Waste Pro and FWC Partner On Keeping Bears Away From Garbage


Mar 11, 2001
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Waste Pro and FWC Partner On Keeping Bears Away From Garbage <table align="right"><tbody><tr><td>



Keeping garbage out of the paws of bears has just gotten a little easier for some folks in Franklin County in the Panhandle, thanks to Waste Pro, a little grant money and concerned residents. The Florida Fish and Wildlife Conservation Commission (FWC) hopes this initial effort becomes the model for other communities throughout the state where humans live in close proximity to bear habitat and other wildlife.

In 2008, the FWC received more than 2,700 calls concerning bears; 34 percent of those reported bears getting into garbage. In Franklin County, almost half of the calls reported bears in garbage.

"The high percentage of calls involving garbage illustrates an opportunity to work closely with waste-service providers, residents and local governments to reduce conflicts that result from bears coming into neighborhoods," said Dave Telesco, the FWC's bear management program coordinator. "Unsecured garbage attracts feral cats and dogs, raccoons, foxes, opossums, bears and other wildlife. Securing garbage in wildlife-resistant containers can go a long way toward preventing wildlife from trashing your yard."

The FWC works to educate the public about the dangers of leaving garbage and other attractants unsecured and urges residents to keep garbage secured so wildlife does not have the opportunity to feast on leftovers.

While wildlife-resistant containers are an excellent tool in reducing conflicts, the cans are expensive, and they are often not available for individual purchase. It falls to the waste-service provider to take on those extra costs to offer some relief to their customers. Waste Pro voluntarily ordered the wildlife-resistant cans and began distributing them to interested residents in Franklin County on June 1.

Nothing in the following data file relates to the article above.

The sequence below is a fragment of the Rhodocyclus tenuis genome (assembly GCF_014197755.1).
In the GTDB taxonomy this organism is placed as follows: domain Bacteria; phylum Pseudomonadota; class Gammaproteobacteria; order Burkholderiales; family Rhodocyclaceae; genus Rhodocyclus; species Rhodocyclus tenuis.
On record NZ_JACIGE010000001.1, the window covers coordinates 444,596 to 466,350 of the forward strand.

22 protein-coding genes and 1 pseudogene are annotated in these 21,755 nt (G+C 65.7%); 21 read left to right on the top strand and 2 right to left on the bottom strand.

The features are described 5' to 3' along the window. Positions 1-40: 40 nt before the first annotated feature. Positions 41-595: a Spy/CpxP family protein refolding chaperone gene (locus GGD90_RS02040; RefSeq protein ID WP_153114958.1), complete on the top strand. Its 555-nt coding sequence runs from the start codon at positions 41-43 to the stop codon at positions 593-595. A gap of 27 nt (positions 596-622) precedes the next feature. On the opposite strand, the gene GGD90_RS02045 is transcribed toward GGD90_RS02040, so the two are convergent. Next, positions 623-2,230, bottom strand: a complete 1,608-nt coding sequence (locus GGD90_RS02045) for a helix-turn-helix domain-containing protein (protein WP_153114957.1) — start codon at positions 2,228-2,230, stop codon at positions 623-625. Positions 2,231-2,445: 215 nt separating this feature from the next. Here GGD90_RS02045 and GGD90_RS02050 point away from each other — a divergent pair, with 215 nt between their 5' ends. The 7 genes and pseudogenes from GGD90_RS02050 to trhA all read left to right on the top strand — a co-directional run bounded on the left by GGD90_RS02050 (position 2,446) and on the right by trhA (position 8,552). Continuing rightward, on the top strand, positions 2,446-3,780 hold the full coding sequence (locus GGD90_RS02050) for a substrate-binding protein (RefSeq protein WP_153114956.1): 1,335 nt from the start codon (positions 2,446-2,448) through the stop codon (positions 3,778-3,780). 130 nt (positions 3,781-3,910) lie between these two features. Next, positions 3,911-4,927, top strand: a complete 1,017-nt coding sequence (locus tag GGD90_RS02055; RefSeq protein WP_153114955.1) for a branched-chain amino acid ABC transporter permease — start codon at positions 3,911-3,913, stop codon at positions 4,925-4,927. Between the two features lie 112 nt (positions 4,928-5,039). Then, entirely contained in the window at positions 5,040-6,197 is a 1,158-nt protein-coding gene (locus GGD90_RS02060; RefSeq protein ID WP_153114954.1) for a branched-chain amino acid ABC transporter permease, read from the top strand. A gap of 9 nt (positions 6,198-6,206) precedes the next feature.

Because of the added costs for these containers, Waste Pro is charging $5 per month in addition to the regular monthly service charge. The FWC's bear management program partnered with Waste Pro to help offset the additional costs to residents. With funds from a grant from the Wildlife Foundation of Florida, the FWC gave $6,000 to Waste Pro to allow the first 200 customers who sign up for the wildlife-resistant containers to have the cans serviced without the additional charge for the first six months.

"We've made an investment in this community to help them with their bear problems," said Ralph Mills, regional vice president of Waste Pro. "We're pleased we can work with the FWC and our customers to provide the tools they need to deal with the situation."

Habitat loss threatens Florida's wildlife, and, as a result, it is now common for black bears to appear in residential neighborhoods where food is easy to get. Residents face a two-fold problem: They are responsible for cleaning up the mess made by the wildlife, and they face close encounters with wild animals.

People can minimize or eliminate these problems by securing attractants such as garbage in wildlife-resistant containers and by removing or cleaning up other attractants in the yard. If followed, these simple changes can be successful in protecting the health of Florida's diverse wildlife and its residents.

The FWC is working with waste-service providers, such as Waste Pro, across the state to implement cost-effective solutions to this shared problem.

For more information on wildlife-resistant containers and to find out what you can do to avoid bear conflicts, go to MyFWC.com/Bear. Franklin County homeowners interested in the wildlife-resistant containers offered by Waste Pro can call 850-670-8800 or visit their Web site at www.wasteprousa.com.


Patricia Behnke (850) 251-2130

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